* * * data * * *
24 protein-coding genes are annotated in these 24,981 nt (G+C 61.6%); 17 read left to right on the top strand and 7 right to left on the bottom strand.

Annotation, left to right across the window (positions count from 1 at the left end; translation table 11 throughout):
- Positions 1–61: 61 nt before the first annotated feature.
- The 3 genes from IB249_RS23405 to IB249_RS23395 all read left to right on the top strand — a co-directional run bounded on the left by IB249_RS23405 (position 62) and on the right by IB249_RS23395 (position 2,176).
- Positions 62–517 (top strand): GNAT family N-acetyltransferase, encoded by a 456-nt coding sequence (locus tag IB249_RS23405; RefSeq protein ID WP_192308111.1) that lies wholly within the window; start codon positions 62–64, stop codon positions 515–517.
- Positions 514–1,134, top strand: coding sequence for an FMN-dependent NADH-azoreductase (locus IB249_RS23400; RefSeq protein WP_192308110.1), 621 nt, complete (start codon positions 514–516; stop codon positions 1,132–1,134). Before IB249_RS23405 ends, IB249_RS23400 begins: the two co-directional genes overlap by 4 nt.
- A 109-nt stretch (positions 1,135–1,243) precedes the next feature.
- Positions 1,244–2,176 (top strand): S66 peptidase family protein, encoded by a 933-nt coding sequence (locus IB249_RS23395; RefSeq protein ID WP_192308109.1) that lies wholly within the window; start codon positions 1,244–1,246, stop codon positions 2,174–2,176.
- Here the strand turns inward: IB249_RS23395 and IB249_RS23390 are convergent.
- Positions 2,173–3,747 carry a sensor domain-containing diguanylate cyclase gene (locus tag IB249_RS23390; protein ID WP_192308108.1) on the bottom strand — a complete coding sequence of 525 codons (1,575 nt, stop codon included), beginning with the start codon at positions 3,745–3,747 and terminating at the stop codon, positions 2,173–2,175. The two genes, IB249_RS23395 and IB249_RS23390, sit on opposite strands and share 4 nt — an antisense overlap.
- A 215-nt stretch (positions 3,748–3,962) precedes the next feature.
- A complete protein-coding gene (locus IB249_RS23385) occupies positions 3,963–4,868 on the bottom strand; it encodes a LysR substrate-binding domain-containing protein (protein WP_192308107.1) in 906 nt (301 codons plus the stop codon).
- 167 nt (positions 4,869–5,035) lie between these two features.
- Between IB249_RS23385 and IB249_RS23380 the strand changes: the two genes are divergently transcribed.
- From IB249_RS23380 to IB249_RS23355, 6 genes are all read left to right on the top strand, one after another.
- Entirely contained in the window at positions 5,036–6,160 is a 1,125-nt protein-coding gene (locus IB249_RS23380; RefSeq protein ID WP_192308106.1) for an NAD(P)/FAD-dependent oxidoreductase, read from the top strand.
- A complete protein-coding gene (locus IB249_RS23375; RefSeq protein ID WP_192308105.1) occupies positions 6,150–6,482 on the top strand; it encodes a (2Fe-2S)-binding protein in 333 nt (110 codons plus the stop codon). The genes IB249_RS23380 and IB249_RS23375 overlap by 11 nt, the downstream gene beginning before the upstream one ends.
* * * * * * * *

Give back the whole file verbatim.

24 protein-coding genes are annotated in these 24,981 nt (G+C 61.6%); 17 read left to right on the top strand and 7 right to left on the bottom strand.

Annotation, left to right across the window (positions count from 1 at the left end; translation table 11 throughout):
- Positions 1–61: 61 nt before the first annotated feature.
- The 3 genes from IB249_RS23405 to IB249_RS23395 all read left to right on the top strand — a co-directional run bounded on the left by IB249_RS23405 (position 62) and on the right by IB249_RS23395 (position 2,176).
- Positions 62–517 (top strand): GNAT family N-acetyltransferase, encoded by a 456-nt coding sequence (locus tag IB249_RS23405; RefSeq protein ID WP_192308111.1) that lies wholly within the window; start codon positions 62–64, stop codon positions 515–517.
- Positions 514–1,134, top strand: coding sequence for an FMN-dependent NADH-azoreductase (locus IB249_RS23400; RefSeq protein WP_192308110.1), 621 nt, complete (start codon positions 514–516; stop codon positions 1,132–1,134). Before IB249_RS23405 ends, IB249_RS23400 begins: the two co-directional genes overlap by 4 nt.
- A 109-nt stretch (positions 1,135–1,243) precedes the next feature.
- Positions 1,244–2,176 (top strand): S66 peptidase family protein, encoded by a 933-nt coding sequence (locus IB249_RS23395; RefSeq protein ID WP_192308109.1) that lies wholly within the window; start codon positions 1,244–1,246, stop codon positions 2,174–2,176.
- Here the strand turns inward: IB249_RS23395 and IB249_RS23390 are convergent.
- Positions 2,173–3,747 carry a sensor domain-containing diguanylate cyclase gene (locus tag IB249_RS23390; protein ID WP_192308108.1) on the bottom strand — a complete coding sequence of 525 codons (1,575 nt, stop codon included), beginning with the start codon at positions 3,745–3,747 and terminating at the stop codon, positions 2,173–2,175. The two genes, IB249_RS23395 and IB249_RS23390, sit on opposite strands and share 4 nt — an antisense overlap.
- A 215-nt stretch (positions 3,748–3,962) precedes the next feature.
- A complete protein-coding gene (locus IB249_RS23385) occupies positions 3,963–4,868 on the bottom strand; it encodes a LysR substrate-binding domain-containing protein (protein WP_192308107.1) in 906 nt (301 codons plus the stop codon).
- 167 nt (positions 4,869–5,035) lie between these two features.
- Between IB249_RS23385 and IB249_RS23380 the strand changes: the two genes are divergently transcribed.
- From IB249_RS23380 to IB249_RS23355, 6 genes are all read left to right on the top strand, one after another.
- Entirely contained in the window at positions 5,036–6,160 is a 1,125-nt protein-coding gene (locus IB249_RS23380; RefSeq protein ID WP_192308106.1) for an NAD(P)/FAD-dependent oxidoreductase, read from the top strand.
- A complete protein-coding gene (locus IB249_RS23375; RefSeq protein ID WP_192308105.1) occupies positions 6,150–6,482 on the top strand; it encodes a (2Fe-2S)-binding protein in 333 nt (110 codons plus the stop codon). The genes IB249_RS23380 and IB249_RS23375 overlap by 11 nt, the downstream gene beginning before the upstream one ends.